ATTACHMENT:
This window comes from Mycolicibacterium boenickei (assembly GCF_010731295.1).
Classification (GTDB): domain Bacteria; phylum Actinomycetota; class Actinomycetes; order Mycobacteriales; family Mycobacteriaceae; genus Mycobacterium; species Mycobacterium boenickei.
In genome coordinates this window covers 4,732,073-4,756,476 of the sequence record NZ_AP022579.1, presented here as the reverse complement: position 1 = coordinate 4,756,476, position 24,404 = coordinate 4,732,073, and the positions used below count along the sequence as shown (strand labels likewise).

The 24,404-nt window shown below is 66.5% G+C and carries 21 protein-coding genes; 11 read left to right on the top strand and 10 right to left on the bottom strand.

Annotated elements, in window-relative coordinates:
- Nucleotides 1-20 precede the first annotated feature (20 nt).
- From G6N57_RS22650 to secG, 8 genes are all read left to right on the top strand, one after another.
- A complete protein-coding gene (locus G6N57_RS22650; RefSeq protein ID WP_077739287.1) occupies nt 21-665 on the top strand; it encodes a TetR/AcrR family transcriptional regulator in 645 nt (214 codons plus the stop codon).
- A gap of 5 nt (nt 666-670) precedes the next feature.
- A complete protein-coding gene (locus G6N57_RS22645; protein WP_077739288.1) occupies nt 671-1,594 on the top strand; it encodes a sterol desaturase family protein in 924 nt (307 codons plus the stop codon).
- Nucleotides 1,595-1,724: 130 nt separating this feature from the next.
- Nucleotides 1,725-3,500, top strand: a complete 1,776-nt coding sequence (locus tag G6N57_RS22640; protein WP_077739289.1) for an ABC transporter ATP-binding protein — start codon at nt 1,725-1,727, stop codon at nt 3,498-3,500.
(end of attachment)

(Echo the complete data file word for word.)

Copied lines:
This window comes from Mycolicibacterium boenickei (assembly GCF_010731295.1).
Classification (GTDB): domain Bacteria; phylum Actinomycetota; class Actinomycetes; order Mycobacteriales; family Mycobacteriaceae; genus Mycobacterium; species Mycobacterium boenickei.
In genome coordinates this window covers 4,732,073-4,756,476 of the sequence record NZ_AP022579.1, presented here as the reverse complement: position 1 = coordinate 4,756,476, position 24,404 = coordinate 4,732,073, and the positions used below count along the sequence as shown (strand labels likewise).

The 24,404-nt window shown below is 66.5% G+C and carries 21 protein-coding genes; 11 read left to right on the top strand and 10 right to left on the bottom strand.

Annotated elements, in window-relative coordinates:
- Nucleotides 1-20 precede the first annotated feature (20 nt).
- From G6N57_RS22650 to secG, 8 genes are all read left to right on the top strand, one after another.
- A complete protein-coding gene (locus G6N57_RS22650; RefSeq protein ID WP_077739287.1) occupies nt 21-665 on the top strand; it encodes a TetR/AcrR family transcriptional regulator in 645 nt (214 codons plus the stop codon).
- A gap of 5 nt (nt 666-670) precedes the next feature.
- A complete protein-coding gene (locus G6N57_RS22645; protein WP_077739288.1) occupies nt 671-1,594 on the top strand; it encodes a sterol desaturase family protein in 924 nt (307 codons plus the stop codon).
- Nucleotides 1,595-1,724: 130 nt separating this feature from the next.
- Nucleotides 1,725-3,500, top strand: a complete 1,776-nt coding sequence (locus tag G6N57_RS22640; protein WP_077739289.1) for an ABC transporter ATP-binding protein — start codon at nt 1,725-1,727, stop codon at nt 3,498-3,500.